Clay minerals

Clay minerals are hydrous aluminium phyllosilicates, sometimes with variable amounts of iron, magnesium, alkali metals, alkaline earths, and other cations found on or near some planetary surfaces.

Clay minerals form in the presence of water[1] and have been important to life, and many theories of abiogenesis involve them. They are important constituents of soils, and have been useful to humans since ancient times in agriculture and manufacturing.


Clays form flat hexagonal sheets similar to the micas. Clay minerals are common weathering products (including weathering of feldspar) and low-temperature hydrothermal alteration products. Clay minerals are very common in soils, in fine-grained sedimentary rocks such as shale, mudstone, and siltstone and in fine-grained metamorphic slate and phyllite.

Clay minerals are usually (but not necessarily) ultrafine-grained (normally considered to be less than 2 micrometres in size on standard particle size classifications) and so may require special analytical techniques for their identification and study. These include x-ray diffraction, electron diffraction methods, various spectroscopic methods such as Mössbauer spectroscopy, infrared spectroscopy, Raman spectroscopy, and SEM-EDS or automated mineralogy processes. These methods can be augmented by polarized light microscopy, a traditional technique establishing fundamental occurrences or petrologic relationships.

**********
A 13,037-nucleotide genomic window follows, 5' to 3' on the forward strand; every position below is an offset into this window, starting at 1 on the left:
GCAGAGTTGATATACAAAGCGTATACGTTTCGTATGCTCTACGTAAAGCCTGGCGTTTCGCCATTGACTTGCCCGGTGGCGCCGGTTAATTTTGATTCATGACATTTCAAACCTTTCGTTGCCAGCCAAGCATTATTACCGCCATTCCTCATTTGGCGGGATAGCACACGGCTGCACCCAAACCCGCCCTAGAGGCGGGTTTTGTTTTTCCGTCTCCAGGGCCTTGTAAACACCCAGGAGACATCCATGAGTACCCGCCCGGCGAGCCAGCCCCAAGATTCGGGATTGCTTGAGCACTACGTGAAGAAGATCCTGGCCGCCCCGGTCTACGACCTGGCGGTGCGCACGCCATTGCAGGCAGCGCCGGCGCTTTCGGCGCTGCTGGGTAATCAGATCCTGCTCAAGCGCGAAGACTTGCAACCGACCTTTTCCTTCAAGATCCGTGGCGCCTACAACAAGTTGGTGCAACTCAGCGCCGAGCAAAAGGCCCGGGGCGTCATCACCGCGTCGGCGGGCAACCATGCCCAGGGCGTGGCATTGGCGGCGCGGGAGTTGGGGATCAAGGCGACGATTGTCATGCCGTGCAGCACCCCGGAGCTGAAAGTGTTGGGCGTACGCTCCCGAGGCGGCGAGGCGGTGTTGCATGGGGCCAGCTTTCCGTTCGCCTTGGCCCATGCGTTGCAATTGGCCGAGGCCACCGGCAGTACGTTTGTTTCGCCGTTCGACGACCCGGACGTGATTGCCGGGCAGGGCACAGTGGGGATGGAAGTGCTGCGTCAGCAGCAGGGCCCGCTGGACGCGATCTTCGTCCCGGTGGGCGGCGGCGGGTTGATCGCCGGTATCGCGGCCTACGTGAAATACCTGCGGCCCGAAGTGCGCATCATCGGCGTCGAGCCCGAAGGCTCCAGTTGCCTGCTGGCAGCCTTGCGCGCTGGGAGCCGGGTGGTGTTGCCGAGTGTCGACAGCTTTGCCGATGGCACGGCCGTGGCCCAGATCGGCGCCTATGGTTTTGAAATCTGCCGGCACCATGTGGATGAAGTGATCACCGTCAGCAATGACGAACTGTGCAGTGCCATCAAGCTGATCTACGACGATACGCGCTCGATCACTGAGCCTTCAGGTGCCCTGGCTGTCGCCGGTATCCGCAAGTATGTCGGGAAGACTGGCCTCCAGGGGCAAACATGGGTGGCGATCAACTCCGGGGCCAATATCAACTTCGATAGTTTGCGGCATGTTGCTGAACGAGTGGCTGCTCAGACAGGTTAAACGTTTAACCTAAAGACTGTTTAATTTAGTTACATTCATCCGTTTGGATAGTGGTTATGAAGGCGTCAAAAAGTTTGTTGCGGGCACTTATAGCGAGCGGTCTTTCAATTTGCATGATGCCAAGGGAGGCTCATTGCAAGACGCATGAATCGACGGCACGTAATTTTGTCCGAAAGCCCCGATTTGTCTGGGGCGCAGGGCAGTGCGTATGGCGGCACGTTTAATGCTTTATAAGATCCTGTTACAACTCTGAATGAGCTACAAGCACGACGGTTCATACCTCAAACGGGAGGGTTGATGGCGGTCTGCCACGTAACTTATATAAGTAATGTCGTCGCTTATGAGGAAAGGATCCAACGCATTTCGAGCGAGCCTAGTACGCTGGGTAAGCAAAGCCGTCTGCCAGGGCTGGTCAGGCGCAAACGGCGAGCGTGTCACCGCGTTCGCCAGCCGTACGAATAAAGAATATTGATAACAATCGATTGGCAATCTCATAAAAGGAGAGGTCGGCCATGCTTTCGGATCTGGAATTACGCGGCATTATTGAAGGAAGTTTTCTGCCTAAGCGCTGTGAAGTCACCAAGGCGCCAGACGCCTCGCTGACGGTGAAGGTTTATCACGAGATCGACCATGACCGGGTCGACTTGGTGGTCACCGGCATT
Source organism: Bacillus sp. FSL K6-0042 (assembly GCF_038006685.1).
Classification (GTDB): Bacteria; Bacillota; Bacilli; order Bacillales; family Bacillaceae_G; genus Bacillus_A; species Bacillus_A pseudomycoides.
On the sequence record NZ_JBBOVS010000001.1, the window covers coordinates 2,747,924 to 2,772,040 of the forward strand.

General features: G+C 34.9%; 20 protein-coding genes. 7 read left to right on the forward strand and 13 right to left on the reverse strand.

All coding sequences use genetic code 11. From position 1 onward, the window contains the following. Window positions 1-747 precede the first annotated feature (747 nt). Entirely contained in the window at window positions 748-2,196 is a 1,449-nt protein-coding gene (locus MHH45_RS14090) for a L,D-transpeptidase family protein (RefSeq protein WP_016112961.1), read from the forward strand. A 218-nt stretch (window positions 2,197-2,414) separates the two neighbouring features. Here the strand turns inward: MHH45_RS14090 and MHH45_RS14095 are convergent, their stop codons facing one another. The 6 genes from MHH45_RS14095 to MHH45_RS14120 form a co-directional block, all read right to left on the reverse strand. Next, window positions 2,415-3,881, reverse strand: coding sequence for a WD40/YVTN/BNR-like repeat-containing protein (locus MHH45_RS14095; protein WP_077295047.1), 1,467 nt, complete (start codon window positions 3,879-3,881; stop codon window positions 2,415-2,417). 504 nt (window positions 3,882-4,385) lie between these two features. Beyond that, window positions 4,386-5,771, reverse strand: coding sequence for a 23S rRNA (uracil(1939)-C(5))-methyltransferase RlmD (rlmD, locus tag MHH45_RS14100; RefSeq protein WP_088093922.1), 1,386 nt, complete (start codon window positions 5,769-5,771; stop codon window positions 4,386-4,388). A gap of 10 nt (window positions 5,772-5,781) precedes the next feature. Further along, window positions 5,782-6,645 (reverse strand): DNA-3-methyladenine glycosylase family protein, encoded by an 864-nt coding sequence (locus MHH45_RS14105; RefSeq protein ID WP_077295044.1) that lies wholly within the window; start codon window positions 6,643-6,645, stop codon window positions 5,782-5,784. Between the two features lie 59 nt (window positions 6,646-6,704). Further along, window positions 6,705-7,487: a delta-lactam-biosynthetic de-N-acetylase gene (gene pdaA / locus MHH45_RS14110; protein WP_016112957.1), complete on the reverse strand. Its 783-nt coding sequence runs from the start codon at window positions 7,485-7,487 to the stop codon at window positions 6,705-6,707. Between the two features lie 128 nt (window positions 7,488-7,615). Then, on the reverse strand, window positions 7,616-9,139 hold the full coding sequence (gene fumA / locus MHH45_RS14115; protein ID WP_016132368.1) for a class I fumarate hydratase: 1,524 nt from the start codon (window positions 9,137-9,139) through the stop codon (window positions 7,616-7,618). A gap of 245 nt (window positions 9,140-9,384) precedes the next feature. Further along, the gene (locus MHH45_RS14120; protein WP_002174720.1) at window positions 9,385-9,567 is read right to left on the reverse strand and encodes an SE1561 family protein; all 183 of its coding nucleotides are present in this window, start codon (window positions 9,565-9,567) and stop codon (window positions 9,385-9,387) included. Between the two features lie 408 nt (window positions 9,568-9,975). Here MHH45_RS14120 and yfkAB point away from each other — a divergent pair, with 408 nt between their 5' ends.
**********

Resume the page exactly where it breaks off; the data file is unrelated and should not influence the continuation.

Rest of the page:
Given the requirement of water, clay minerals are relatively rare in the Solar System, though they occur extensively on Earth where water has interacted with other minerals and organic matter. Clay minerals have been detected at several locations on Mars,[2] including Echus Chasma, Mawrth Vallis, the Memnonia quadrangle and the Elysium quadrangle. Spectrography has confirmed their presence on asteroids including the dwarf planet Ceres[3] and Tempel 1[4] as well as Jupiter's moon Europa.[5]


Clay minerals can be classified as 1:1 or 2:1, this originates because they are fundamentally built of tetrahedral silicate sheets and octahedral hydroxide sheets, as described in the structure section below. A 1:1 clay would consist of one tetrahedral sheet and one octahedral sheet, and examples would be kaolinite and serpentine. A 2:1 clay consists of an octahedral sheet sandwiched between two tetrahedral sheets, and examples are talc, vermiculite and montmorillonite.

Clay minerals include the following groups: